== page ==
Yesterday was a writing day. But of course I had to bribe myself to do that thing that I’m always lamenting not having enough time to do. I don’t think this is just because I’m whiny. It’s a lot of fucking work. Just ask Teri.

At an appropriate o’clock of the late afternoon/early evening, I told myself that if I finished one last spurt of writing that I could have a bourbon. I’m still not sure whether this is a good way to get myself writing or a good way to become an alcoholic.

When I was younger I used to wonder how writers managed to be drunks or write while drunk. I had a couple beers and just wanted to go to sleep. Now that I’m older and writing a memoir I understand why writers might drink after writing. That’s a lot of shit to bring to the surface, to have back in my mind and my life. It makes me cranky, angry, and prone to sadness.

And after I write, after my work day is done, I am generally expected to interact with the human beings in my life in a reasonable way. DP is tired of watching me cry over movies or go to bed at nine o’clock with a mystery novel. One of these days my friends are going to stop calling.

And so I have a drink to distance myself just a bit from my work, to quiet the raging, overtired ADD brain, to be less irritable. And it works. But what if I have two or three? Where is the line?

How do you get by?



18 responses to “Rewards

  1. I’ve never been very good with lines. I have rolled in the gutter, however, so I know where my boundaries lie. Doesn’t mean I always respect them. It just means I forgive myself and carry on.

  2. I set my alarm for 4:30 in the morning, every morning. This is when my brain functions best, god knows why. I get by because it’s too early at that point to get into any really self-destructive behaviors.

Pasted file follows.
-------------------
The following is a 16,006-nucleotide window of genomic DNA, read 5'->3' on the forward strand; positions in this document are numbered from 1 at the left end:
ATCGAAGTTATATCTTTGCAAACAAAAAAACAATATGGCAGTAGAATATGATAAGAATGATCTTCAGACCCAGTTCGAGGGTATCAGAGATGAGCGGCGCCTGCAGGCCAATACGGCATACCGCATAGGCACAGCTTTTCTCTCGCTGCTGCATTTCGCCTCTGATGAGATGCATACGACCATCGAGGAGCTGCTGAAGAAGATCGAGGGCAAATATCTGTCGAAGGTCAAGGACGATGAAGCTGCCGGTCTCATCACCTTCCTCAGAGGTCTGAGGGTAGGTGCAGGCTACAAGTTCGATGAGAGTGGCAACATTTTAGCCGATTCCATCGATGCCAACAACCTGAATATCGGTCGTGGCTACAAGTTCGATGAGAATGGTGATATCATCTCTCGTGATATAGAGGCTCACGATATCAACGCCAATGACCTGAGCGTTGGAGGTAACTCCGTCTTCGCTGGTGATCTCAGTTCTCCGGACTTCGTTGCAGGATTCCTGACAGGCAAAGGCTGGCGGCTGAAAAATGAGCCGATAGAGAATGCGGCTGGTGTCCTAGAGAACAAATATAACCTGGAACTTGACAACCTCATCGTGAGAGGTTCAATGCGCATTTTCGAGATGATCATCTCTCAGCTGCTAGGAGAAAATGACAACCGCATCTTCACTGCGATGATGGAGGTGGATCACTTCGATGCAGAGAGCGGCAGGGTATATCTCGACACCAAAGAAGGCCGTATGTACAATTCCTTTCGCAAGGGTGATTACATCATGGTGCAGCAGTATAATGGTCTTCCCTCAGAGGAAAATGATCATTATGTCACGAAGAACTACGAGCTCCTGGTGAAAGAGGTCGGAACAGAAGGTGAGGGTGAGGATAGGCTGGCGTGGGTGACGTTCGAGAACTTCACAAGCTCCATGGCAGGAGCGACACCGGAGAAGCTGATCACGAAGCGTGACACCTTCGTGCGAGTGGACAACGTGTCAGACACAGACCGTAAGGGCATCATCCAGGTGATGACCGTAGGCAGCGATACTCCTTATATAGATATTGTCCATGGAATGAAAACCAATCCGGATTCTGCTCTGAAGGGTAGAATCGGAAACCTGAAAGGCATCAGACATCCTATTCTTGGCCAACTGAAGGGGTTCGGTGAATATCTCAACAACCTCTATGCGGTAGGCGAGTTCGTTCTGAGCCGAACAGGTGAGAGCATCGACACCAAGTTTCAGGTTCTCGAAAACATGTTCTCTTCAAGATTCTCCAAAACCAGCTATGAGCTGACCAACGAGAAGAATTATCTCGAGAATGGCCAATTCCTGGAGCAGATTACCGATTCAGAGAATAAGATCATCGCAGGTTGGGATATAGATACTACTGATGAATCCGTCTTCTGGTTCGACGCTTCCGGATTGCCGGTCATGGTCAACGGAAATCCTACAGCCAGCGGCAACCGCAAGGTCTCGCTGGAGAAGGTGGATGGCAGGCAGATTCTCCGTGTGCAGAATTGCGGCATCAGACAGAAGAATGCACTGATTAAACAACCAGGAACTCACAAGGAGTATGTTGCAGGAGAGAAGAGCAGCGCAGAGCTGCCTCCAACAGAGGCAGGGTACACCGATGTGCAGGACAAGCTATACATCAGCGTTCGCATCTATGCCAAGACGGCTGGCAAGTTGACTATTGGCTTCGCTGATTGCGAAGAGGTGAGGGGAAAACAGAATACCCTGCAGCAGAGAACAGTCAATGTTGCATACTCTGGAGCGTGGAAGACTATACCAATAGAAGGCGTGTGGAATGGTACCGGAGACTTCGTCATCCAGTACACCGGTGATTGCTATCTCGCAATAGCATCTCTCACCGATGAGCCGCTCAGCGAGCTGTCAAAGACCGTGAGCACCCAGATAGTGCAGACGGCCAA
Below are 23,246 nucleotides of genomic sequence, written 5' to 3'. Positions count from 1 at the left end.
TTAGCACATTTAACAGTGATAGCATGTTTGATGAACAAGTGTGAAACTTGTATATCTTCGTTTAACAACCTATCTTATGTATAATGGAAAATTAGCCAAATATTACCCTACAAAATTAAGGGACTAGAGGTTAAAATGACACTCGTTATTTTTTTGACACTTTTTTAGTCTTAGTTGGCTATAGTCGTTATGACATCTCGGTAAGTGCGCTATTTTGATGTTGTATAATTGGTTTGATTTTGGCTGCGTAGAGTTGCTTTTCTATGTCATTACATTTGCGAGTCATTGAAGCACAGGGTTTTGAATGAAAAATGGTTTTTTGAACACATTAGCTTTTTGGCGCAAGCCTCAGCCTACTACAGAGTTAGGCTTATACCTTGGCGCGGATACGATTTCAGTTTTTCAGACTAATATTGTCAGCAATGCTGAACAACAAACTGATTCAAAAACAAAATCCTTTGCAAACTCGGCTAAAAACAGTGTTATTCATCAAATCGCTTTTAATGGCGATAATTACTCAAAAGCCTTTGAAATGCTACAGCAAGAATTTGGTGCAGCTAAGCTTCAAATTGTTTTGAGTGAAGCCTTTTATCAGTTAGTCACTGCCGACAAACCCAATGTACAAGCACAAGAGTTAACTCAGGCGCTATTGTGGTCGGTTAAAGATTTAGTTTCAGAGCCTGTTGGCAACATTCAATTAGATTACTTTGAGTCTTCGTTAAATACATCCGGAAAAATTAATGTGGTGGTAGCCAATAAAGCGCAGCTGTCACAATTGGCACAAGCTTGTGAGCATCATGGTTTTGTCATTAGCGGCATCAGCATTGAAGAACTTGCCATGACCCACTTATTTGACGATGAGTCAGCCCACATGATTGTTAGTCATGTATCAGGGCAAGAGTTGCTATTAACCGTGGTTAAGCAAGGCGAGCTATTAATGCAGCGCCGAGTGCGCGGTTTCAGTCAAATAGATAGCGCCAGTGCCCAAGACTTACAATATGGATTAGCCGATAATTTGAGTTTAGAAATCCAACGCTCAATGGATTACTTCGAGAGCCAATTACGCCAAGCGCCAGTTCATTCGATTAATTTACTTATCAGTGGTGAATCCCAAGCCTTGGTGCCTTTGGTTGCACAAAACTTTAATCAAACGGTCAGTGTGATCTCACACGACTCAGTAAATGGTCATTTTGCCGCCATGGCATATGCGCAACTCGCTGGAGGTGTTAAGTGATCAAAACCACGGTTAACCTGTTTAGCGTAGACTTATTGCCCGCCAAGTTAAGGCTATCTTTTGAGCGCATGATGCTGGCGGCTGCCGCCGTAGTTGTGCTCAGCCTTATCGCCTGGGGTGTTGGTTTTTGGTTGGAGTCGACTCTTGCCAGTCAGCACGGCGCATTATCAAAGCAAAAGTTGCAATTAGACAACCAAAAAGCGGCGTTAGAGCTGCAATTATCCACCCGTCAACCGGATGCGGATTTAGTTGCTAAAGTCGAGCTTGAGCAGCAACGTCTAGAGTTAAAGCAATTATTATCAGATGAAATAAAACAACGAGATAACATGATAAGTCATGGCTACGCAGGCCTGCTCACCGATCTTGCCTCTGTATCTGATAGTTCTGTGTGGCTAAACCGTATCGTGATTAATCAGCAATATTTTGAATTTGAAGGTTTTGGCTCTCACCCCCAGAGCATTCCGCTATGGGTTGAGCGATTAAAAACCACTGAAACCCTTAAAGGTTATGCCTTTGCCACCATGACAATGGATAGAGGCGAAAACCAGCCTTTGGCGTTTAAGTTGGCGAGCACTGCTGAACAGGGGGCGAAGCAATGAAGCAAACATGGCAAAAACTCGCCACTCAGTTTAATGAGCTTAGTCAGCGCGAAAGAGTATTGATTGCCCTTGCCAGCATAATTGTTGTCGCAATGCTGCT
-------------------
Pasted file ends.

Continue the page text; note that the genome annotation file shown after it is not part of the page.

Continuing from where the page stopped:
3. My days unfold pretty much the same. Up at 4:30 or 5:00 with coffee and email and WWF (right Indy?!). Walk dogs, run a few errands or do household “stuff,” then write. Writing and work related to writing (reading, thinking, daydreaming, edited, banging head against wall, etc…) until about 3:00. Walk the dogs and then either jog a little or go to Pilates. About 5:00 I have my (almost daily) glass of wine. Usually it’s one glass while I made dinner and that’s it. Every now and then it’s 3 glasses, but then all I do is fall into bed and feel bad the next morning and that’s too big a drag at this age.

    The writing has gotten a little easier, emotionally. The first draft was painful, the second draft even more painful and though I don’t remember specifically, I’m guessing I drank more then. Now that I’m on the umpteenth revision/rewrite, I feel more distance, more forgiveness (for myself and my “characters”), and working on the memoir feels more like putting together a really complex puzzle or solving an impossible math equation.

    On drinking …. when I went to see Tom Perrotta speak last year, a young (25-ish?) man asked him about writers and drinking/drugs and Tom’s answer was very simple, that of all the writers out there, very few went down this road. Sure, we hear about the famous ones (falling-down, famous drunks are always newsworthy) but he believes more in the tedium of the job. That a clean, boring, routine writer wins in the end.

    • I agree about the clean, boring routine. I’ve never been much on the romanticization of drinking, drugging, and writing, but I’m thinking about the more applied viewpoints, if that makes sense.

      I never get tired of hearing about process. Thank you.

      • And I never get tired of that 5 pm glass of wine! 🙂

        I love the Joan Didion routine, where she wrote all day, broke at 4:00 for a strong drink, then sat back down to read over what she’d written with a more “relaxed” mind. Love that.

  4. Single track mountain bike, of course. Absolute best way in the world to trash yourself. And, you’ve got to think so hard about your technique (to avoid breaking your nose, thumb, clavicle or worse) that you MUST give up your previous train of thought. Try it!

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